My money was useless, (dollar is worth nothing outside of USA), my attitude was too American and (that was not a good thing) and I thought Denmark should change – better work ethic (work longer and therefore harder?), shops should be open ALWAYS!, why weren’t people impressed with what I do? 

If I was here to push my American ideals, on the Danes, I could just forget about it, turn around pack my Louis Vuitton suitcase and get on the next SAS flight out of here.

The Jante laws are here to preserve the idyllic, happy communal living standards in Denmark. And if I wanted to live here, I had to learn the unwritten laws, shut up and pay my taxes.

By Sharmi Albrechtsen • July 2, 2010



  1. Posted July 6, 2010 at 11:20 am by Peter H. Fogtdal | Permalink

    Very interesting blog.

    I agree with you on all your initial Jante points except for the one that youre not allowed to laugh at the Danes.

    You are! And let me give you an example

    I wrote a blog that won an award in Denmark called Denmark for Dummies, A Superficial Introduction to the Happiest People in the World, and it was pretty harsh on my countrymen, but absolutely no one got insulted, probably because it was humorous.

    If you’re interested, here it is,

    Keep up the good work!

  2. Posted July 6, 2010 at 4:34 pm by Sharmi Albrechtsen | Permalink

    Of course, Danes and others love to laugh with themselves but don’t laugh at them…

  3. Posted July 9, 2010 at 4:16 am by pedalpusher | Permalink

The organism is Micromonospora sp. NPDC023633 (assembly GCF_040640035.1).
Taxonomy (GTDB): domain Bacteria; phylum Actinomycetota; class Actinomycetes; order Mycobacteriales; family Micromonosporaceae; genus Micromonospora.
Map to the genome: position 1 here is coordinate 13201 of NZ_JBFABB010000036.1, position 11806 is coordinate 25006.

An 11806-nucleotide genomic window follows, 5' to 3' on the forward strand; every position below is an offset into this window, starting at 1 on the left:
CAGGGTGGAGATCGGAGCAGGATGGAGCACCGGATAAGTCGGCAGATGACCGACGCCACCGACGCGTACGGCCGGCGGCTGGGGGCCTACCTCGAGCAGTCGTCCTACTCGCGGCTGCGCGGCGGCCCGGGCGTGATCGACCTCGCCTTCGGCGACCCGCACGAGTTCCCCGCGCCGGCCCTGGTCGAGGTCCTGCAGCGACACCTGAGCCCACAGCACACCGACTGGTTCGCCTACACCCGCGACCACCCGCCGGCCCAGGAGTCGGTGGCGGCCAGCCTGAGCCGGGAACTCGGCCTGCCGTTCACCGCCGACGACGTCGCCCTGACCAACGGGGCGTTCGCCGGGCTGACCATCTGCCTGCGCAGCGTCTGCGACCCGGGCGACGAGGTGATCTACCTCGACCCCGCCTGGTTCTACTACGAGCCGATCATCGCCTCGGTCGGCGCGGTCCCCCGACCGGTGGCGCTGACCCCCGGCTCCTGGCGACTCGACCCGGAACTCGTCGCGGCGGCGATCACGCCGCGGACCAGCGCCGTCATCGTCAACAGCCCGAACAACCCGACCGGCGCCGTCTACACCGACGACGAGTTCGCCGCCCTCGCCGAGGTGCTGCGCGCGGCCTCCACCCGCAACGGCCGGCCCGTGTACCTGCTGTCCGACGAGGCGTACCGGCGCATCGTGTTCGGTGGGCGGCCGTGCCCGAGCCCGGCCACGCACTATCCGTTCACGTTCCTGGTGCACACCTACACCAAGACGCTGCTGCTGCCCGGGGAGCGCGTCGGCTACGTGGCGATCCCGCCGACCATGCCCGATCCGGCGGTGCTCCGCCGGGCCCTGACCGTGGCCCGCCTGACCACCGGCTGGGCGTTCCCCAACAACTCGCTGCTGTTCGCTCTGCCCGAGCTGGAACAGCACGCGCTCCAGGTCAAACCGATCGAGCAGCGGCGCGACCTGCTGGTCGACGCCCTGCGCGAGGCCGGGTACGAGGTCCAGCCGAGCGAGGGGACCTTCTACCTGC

The Jante Law? I read it and it sounds just like …Miami!!

    If I lived there, I would feel right at home! (Looks for Passport) 🙂

  4. Posted July 11, 2010 at 5:19 am by martel | Permalink

    hi, Sharmi.

    My fiance and I are considering moving to Denmark. I have been reading your post on here. We currently live in the United States. I was just wondering what you think of our decision?

  5. Posted July 12, 2010 at 3:10 am by Lara Hinckley | Permalink

    I love my Danish friends! We do not need to perfect to one another to enjoy friendships across the globe. We need only to be kind and understanding to each other. What makes us different is what makes us interesting. Judge not, least ye be judged.

  6. Posted July 12, 2010 at 1:25 pm by Sharmi Albrechtsen | Permalink

    Dear Martel and fiance

    Denmark is a wonderful country on so many levels. My advice to you is to learn the language, it is your key to integration. Please keep on reading…I hope my aditional Blog posts will help your re-location.

    warmest regards

  7. Posted July 19, 2010 at 10:53 pm by Terry | Permalink

    I love your analysis, it is really funny and true! But what is jante law like in modern Denmark today?

  8. Posted July 19, 2010 at 10:57 pm by K | Permalink

    The Jante Loven sounds pretty awful, please explain how it can be a good thing…how can removing individualism related to happiness??

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Happy Danes

Sharmi Albrechtsen

Albrechtsen is an American journalist living in Denmark writing about the Danish Happiness phenomenon. Interestíng perspectives and comments from this Blog have been incorporated in her new book, A Piece of Danish Happiness (available on Amazon). Check out her website or email her on She can also be reached on +45 5117 6876